there is a wave of crop failures to come this year and with the gulf out and pakistan china serverly flooded russia in trouble and potential falling dollar purchacing power
were in for the perfect strom

xploder


You are soooo right, and the long hard winter is coming!



posted on Aug, 27 2010 @ 09:02 PM
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reply to post by silent thunder
 



S&F.

XPLodER -


It's gonna hurt...

Maybe check this one out for an 'on-the-street' view, Early Winter Coming? ...and Food Shortages?



posted on Aug, 27 2010 @ 09:30 PM
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Don't forget our woes here in Canada...

Manitoba Crops Getting Washed Out

I was watching a report this week showing Manitoba farmers standing in the lakes that should have been endless seas of wheat.

Not a good sign considering the time of year.



posted on Aug, 27 2010 @ 09:33 PM
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you know what is really anoying is if there is a collaps in the us it will most likly happen in jan or feb as they are the two most economically troubled months to begin with even during good times they are slow months.
I keep holding my breath every winter hoping this wont be the one.
the real question is when will it happen (not if it will).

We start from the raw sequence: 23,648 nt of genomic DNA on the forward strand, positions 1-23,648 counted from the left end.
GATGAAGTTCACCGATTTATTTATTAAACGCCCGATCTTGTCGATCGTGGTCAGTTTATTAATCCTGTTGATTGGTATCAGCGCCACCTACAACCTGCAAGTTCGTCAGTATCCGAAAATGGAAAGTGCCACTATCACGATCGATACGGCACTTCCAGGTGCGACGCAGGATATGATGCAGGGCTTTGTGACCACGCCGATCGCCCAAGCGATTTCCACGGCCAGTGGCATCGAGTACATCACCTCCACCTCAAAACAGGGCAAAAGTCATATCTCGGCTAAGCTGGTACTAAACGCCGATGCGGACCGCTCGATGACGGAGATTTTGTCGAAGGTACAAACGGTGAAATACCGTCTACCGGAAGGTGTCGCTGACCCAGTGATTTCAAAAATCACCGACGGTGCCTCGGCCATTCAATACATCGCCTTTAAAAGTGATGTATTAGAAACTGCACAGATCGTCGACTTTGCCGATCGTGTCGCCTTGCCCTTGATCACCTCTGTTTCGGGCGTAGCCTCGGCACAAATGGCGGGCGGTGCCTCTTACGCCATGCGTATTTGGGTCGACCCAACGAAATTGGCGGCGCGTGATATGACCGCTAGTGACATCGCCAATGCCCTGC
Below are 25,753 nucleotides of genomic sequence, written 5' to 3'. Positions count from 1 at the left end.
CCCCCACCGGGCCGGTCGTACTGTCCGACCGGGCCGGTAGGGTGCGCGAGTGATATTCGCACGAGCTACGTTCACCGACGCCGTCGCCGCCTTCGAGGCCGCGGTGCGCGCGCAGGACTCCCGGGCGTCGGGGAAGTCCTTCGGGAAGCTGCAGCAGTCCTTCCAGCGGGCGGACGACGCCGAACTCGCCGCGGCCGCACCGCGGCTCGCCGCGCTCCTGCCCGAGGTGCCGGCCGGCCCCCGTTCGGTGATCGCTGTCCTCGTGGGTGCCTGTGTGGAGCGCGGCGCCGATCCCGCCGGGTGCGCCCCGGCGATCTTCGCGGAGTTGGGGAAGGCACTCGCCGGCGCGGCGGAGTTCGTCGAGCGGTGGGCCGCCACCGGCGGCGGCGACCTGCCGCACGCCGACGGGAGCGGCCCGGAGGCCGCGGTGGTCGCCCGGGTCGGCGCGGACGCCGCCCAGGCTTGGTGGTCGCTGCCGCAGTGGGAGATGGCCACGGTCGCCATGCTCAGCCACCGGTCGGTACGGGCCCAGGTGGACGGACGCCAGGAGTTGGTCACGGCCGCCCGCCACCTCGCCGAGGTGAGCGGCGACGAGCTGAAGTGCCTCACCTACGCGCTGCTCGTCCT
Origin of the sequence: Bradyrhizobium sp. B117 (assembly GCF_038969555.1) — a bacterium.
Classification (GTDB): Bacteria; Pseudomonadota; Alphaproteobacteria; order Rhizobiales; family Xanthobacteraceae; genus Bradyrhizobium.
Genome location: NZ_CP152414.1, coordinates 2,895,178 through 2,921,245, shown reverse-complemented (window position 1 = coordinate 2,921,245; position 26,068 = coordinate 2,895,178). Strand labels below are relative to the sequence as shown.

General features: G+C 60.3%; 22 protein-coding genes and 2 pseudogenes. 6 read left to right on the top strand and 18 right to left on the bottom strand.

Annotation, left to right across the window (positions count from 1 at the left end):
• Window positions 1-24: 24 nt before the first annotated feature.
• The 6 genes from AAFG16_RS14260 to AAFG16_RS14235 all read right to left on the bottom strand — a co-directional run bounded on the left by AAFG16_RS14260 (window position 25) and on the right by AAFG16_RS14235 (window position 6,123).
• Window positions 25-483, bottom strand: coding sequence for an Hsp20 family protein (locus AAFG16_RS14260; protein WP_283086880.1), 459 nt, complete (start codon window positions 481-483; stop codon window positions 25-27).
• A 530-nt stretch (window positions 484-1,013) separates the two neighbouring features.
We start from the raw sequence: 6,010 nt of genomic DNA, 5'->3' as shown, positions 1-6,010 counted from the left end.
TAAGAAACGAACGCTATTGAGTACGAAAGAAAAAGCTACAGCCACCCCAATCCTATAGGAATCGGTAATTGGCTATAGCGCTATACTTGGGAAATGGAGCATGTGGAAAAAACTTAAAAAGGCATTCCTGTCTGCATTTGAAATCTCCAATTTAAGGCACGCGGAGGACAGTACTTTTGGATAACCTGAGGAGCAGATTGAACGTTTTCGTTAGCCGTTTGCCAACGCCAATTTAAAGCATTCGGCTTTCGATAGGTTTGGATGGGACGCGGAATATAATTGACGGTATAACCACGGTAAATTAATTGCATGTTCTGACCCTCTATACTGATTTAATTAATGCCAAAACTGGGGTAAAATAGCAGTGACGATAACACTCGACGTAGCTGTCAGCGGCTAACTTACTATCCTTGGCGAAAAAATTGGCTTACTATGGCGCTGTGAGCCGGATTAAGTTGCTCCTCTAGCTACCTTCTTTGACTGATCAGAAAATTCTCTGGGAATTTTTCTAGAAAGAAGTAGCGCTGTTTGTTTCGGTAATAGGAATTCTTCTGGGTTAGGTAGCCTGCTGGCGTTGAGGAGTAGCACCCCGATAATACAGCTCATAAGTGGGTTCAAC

no form of government nore civilization has lasted more then 800 or 900 years . and when the major players collapse so does every one else leading to dark ages taht can last a 100 years or a 1000.
the Greeks the Romans the Egyptians heck even china has risen and fallen many times . each rebirth is just a new form of government.
the china of today is a totaly different place then the china of 1940.
just look what happened to them in ww2 .
I am afraid our civilizations time is at hand and a new dark age has ALREADY started the body of the world is already dead its just the nerves recation that makes the body so it doesn't know it yet .
you can see it all around you people one edge around the world the smallest thing setting them off crime going through the roof .
the haves and have nots coming to blows .
Well I have 3 boys all i can hope is ONE lives to reproduce I want my line to survive even if i dont.
meen wile ill keep hoping it never happens and things will get better if not for me then my sons.
but it is getting harder to lie to my self every day .



posted on Aug, 27 2010 @ 09:41 PM
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reply to post by Dimitri Dzengalshlevi
 


We can look to Haiti where the United States showed great humanity by helping those people, how about Pakistan, where again the United States showed compassion and support (for a nation per wikileaks that supported terrorist acts against the United States). So yes, there is great calamity around us, but there is also a spark of hope, a spark of humanity.



posted on Aug, 27 2010 @ 09:44 PM
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reply to post by xxcalbier
 


Maybe if you had spell check your life would be better, maybe if your grammar were better, you would have a better job, maybe.....



posted on Aug, 27 2010 @ 11:35 PM
link   

Originally posted by silent thunder
The world has not yet even begun to digest the consequences of the biggest one-month leap in wheat prices in 37 years, which occurred last month. The impacts will be felt around the world, as wheat is a fungible (and indispensable) commodity.